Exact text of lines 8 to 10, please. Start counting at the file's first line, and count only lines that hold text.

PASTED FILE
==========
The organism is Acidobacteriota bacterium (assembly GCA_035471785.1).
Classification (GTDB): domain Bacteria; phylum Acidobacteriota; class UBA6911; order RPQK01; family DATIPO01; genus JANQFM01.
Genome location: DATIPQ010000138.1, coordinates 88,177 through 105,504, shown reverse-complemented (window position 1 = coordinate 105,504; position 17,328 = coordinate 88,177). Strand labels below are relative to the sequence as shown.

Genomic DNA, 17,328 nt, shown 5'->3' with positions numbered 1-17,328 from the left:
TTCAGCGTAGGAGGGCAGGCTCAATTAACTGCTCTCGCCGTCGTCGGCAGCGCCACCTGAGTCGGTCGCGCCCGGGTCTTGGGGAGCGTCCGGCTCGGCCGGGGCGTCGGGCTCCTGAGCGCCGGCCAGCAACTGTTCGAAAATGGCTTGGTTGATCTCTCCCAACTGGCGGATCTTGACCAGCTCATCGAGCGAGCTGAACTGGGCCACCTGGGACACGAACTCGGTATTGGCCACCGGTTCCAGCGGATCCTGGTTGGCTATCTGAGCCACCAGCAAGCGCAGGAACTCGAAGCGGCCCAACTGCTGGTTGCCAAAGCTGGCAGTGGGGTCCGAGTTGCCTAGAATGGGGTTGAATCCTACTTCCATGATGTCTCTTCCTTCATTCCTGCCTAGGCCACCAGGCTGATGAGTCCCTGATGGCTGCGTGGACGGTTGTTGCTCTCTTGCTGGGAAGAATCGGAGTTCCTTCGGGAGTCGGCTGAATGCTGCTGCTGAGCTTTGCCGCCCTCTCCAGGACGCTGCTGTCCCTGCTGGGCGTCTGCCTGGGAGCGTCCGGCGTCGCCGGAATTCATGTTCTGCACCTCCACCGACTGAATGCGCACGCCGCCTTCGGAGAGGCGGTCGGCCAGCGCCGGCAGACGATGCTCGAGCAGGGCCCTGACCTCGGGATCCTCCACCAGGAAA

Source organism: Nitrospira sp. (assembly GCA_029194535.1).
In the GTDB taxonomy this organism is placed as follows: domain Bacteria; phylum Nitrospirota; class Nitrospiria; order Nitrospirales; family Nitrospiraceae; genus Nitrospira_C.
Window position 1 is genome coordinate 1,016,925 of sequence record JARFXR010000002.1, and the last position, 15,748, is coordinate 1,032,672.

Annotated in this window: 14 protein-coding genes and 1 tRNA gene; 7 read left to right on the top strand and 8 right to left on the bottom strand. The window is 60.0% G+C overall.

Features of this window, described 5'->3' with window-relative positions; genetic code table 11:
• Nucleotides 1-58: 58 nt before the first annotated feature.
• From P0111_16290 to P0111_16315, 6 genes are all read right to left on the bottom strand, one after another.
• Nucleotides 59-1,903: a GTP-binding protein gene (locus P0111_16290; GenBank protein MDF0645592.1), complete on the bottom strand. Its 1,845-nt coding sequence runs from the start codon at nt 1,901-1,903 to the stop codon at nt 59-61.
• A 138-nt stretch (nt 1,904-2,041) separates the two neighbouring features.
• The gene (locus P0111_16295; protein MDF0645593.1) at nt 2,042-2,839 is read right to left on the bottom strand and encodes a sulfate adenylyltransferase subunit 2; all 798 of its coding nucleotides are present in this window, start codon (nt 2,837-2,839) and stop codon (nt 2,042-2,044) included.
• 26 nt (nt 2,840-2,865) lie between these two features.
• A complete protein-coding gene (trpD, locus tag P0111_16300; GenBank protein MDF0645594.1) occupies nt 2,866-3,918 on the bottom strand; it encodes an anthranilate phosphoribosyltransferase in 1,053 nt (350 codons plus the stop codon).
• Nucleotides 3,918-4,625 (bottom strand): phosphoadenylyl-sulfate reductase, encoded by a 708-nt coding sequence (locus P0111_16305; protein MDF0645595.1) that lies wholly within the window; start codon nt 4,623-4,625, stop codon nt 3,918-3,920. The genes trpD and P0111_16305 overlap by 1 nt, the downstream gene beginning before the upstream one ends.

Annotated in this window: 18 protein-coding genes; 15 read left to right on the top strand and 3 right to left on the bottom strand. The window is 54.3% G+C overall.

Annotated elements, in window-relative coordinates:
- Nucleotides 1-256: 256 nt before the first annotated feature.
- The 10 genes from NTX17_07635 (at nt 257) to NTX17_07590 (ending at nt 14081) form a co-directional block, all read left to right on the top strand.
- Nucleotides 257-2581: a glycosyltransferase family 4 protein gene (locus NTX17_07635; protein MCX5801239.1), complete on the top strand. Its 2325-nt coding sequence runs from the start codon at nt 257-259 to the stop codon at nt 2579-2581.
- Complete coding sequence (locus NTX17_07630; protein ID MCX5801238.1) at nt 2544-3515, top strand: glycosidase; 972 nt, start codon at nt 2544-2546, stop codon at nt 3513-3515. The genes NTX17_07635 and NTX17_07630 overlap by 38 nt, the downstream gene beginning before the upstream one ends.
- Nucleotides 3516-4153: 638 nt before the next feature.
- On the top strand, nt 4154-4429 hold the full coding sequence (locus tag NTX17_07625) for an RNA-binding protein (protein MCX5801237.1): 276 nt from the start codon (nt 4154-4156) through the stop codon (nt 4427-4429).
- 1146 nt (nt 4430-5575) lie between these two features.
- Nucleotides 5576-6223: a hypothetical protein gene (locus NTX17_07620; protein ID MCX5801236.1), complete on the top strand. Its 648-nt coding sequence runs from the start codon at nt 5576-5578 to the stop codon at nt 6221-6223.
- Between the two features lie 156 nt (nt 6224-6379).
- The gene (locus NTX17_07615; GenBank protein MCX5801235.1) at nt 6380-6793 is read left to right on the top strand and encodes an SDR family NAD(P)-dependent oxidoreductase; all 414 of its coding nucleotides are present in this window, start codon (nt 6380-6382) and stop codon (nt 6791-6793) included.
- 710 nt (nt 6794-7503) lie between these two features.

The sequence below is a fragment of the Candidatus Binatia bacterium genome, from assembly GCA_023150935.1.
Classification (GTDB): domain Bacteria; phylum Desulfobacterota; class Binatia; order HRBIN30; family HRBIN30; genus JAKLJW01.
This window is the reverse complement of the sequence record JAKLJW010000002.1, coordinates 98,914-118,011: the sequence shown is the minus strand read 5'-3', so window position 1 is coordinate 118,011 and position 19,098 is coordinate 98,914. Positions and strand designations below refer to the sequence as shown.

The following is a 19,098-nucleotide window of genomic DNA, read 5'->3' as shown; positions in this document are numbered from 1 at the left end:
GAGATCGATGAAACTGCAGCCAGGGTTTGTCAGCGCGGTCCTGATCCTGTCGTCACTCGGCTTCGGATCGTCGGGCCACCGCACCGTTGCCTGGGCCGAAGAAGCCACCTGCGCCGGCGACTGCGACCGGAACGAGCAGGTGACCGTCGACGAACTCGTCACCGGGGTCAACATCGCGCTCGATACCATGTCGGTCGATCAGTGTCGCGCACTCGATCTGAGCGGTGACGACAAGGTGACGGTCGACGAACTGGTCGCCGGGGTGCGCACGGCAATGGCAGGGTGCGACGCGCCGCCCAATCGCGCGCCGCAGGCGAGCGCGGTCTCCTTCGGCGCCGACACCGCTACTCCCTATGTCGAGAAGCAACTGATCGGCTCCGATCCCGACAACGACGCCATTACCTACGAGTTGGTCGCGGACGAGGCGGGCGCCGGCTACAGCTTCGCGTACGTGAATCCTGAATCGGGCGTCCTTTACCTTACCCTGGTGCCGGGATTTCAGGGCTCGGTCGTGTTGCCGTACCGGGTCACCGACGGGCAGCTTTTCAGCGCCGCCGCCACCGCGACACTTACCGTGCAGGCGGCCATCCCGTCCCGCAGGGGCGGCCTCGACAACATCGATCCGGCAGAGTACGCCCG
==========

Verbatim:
Window position 1 is genome coordinate 1,016,925 of sequence record JARFXR010000002.1, and the last position, 15,748, is coordinate 1,032,672.

Annotated in this window: 14 protein-coding genes and 1 tRNA gene; 7 read left to right on the top strand and 8 right to left on the bottom strand. The window is 60.0% G+C overall.

Features of this window, described 5'->3' with window-relative positions; genetic code table 11: